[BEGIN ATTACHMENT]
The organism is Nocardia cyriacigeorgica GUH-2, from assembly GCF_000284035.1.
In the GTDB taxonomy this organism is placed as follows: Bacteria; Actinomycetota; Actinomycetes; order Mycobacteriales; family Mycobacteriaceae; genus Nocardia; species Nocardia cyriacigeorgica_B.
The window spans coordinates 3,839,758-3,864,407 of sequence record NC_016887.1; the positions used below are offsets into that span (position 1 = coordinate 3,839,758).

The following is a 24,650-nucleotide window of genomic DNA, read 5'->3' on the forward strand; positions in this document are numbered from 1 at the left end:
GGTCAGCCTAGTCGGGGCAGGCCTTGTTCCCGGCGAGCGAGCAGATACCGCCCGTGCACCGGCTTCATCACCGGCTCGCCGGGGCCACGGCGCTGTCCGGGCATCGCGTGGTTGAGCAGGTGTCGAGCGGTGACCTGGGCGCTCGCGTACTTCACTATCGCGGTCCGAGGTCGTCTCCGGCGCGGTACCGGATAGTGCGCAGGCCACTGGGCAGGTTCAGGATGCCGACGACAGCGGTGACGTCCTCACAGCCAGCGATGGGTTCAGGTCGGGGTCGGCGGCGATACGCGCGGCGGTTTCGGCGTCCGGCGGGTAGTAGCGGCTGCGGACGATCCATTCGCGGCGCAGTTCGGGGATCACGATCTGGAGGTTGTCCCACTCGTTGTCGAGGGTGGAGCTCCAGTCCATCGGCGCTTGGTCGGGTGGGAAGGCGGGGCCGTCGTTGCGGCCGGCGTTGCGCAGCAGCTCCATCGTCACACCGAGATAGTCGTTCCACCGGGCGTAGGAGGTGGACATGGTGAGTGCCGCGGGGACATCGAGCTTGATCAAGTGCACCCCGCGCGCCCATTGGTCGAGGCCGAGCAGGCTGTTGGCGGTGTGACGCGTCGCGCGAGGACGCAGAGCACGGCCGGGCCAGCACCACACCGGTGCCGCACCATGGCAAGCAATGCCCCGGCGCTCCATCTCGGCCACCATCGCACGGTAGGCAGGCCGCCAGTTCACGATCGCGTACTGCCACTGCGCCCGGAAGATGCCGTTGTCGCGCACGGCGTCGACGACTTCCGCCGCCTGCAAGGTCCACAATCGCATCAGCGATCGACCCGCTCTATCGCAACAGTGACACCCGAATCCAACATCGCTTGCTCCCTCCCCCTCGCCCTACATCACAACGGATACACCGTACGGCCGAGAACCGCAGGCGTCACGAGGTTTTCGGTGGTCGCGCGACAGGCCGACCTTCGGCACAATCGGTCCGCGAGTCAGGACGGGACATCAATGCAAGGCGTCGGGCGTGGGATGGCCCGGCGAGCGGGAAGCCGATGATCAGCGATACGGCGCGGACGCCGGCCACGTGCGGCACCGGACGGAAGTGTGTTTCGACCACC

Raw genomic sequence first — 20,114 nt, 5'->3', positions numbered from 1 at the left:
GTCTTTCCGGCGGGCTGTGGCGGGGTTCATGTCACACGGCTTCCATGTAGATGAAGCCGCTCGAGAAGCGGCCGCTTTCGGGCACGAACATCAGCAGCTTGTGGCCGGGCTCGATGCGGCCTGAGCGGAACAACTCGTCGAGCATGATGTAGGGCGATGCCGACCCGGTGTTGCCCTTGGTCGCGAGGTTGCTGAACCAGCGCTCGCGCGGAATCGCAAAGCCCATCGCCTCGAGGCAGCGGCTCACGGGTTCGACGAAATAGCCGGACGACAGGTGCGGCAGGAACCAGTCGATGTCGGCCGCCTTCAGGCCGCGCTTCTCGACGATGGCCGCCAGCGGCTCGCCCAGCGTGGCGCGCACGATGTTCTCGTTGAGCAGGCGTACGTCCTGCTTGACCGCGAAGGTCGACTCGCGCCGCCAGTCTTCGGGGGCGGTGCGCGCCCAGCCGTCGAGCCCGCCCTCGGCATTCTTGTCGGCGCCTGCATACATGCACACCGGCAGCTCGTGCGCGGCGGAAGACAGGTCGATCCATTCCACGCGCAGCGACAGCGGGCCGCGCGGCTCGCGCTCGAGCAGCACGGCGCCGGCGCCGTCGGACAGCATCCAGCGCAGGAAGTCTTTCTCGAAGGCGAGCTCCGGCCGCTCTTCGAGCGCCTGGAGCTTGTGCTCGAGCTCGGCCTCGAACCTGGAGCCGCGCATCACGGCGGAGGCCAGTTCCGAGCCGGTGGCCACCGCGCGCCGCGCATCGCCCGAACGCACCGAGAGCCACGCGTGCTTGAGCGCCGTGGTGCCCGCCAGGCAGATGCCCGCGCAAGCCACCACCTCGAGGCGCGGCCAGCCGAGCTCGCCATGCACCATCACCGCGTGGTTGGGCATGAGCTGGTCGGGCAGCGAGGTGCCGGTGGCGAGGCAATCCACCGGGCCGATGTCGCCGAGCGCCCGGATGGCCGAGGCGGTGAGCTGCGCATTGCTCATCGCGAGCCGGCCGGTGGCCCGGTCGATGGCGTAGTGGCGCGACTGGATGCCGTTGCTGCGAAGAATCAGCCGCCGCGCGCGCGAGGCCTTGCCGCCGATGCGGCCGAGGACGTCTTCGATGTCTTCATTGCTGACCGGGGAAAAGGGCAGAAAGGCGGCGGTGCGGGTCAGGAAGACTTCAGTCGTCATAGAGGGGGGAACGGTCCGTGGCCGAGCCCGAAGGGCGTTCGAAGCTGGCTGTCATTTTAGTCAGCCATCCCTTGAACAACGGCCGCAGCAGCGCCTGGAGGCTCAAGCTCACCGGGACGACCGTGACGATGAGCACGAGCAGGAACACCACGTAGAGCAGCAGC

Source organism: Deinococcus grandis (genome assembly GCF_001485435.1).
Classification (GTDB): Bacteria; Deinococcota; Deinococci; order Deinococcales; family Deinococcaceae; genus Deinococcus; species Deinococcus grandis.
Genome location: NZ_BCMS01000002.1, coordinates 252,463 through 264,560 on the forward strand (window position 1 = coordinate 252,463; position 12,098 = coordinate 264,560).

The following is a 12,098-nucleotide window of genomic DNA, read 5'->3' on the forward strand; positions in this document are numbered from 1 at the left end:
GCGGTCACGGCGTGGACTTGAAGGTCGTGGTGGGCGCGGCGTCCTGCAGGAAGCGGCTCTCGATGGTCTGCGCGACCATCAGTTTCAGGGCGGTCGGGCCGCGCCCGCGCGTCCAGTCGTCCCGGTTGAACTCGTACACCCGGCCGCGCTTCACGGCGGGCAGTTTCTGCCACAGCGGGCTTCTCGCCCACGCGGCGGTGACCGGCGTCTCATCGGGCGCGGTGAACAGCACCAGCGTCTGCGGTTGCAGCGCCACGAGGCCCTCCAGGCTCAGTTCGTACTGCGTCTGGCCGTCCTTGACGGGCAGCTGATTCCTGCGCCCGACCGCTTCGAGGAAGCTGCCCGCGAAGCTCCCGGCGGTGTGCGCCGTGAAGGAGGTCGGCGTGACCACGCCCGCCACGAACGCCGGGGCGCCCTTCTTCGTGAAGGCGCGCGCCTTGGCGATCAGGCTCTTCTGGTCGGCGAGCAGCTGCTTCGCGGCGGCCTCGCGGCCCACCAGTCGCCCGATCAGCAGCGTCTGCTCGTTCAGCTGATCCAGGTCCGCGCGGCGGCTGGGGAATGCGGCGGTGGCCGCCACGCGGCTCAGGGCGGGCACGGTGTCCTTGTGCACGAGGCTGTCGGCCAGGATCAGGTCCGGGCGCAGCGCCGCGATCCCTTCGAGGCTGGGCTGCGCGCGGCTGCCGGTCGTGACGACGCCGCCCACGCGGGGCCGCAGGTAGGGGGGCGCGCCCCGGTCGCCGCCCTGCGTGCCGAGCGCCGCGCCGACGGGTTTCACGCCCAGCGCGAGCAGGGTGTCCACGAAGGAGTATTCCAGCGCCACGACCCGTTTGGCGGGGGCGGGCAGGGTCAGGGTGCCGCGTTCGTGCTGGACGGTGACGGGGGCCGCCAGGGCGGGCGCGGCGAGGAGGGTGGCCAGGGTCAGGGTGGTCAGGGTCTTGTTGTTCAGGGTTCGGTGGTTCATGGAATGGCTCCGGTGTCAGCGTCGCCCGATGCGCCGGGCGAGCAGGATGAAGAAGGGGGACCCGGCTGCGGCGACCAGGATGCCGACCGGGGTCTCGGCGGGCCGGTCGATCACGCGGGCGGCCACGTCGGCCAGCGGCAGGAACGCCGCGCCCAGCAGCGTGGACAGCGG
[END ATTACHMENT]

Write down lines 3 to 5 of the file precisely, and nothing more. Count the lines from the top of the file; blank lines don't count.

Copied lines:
The window spans coordinates 3,839,758-3,864,407 of sequence record NC_016887.1; the positions used below are offsets into that span (position 1 = coordinate 3,839,758).

The following is a 24,650-nucleotide window of genomic DNA, read 5'->3' on the forward strand; positions in this document are numbered from 1 at the left end:
GGTCAGCCTAGTCGGGGCAGGCCTTGTTCCCGGCGAGCGAGCAGATACCGCCCGTGCACCGGCTTCATCACCGGCTCGCCGGGGCCACGGCGCTGTCCGGGCATCGCGTGGTTGAGCAGGTGTCGAGCGGTGACCTGGGCGCTCGCGTACTTCACTATCGCGGTCCGAGGTCGTCTCCGGCGCGGTACCGGATAGTGCGCAGGCCACTGGGCAGGTTCAGGATGCCGACGACAGCGGTGACGTCCTCACAGCCAGCGATGGGTTCAGGTCGGGGTCGGCGGCGATACGCGCGGCGGTTTCGGCGTCCGGCGGGTAGTAGCGGCTGCGGACGATCCATTCGCGGCGCAGTTCGGGGATCACGATCTGGAGGTTGTCCCACTCGTTGTCGAGGGTGGAGCTCCAGTCCATCGGCGCTTGGTCGGGTGGGAAGGCGGGGCCGTCGTTGCGGCCGGCGTTGCGCAGCAGCTCCATCGTCACACCGAGATAGTCGTTCCACCGGGCGTAGGAGGTGGACATGGTGAGTGCCGCGGGGACATCGAGCTTGATCAAGTGCACCCCGCGCGCCCATTGGTCGAGGCCGAGCAGGCTGTTGGCGGTGTGACGCGTCGCGCGAGGACGCAGAGCACGGCCGGGCCAGCACCACACCGGTGCCGCACCATGGCAAGCAATGCCCCGGCGCTCCATCTCGGCCACCATCGCACGGTAGGCAGGCCGCCAGTTCACGATCGCGTACTGCCACTGCGCCCGGAAGATGCCGTTGTCGCGCACGGCGTCGACGACTTCCGCCGCCTGCAAGGTCCACAATCGCATCAGCGATCGACCCGCTCTATCGCAACAGTGACACCCGAATCCAACATCGCTTGCTCCCTCCCCCTCGCCCTACATCACAACGGATACACCGTACGGCCGAGAACCGCAGGCGTCACGAGGTTTTCGGTGGTCGCGCGACAGGCCGACCTTCGGCACAATCGGTCCGCGAGTCAGGACGGGACATCAATGCAAGGCGTCGGGCGTGGGATGGCCCGGCGAGCGGGAAGCCGATGATCAGCGATACGGCGCGGACGCCGGCCACGTGCGGCACCGGACGGAAGTGTGTTTCGACCACC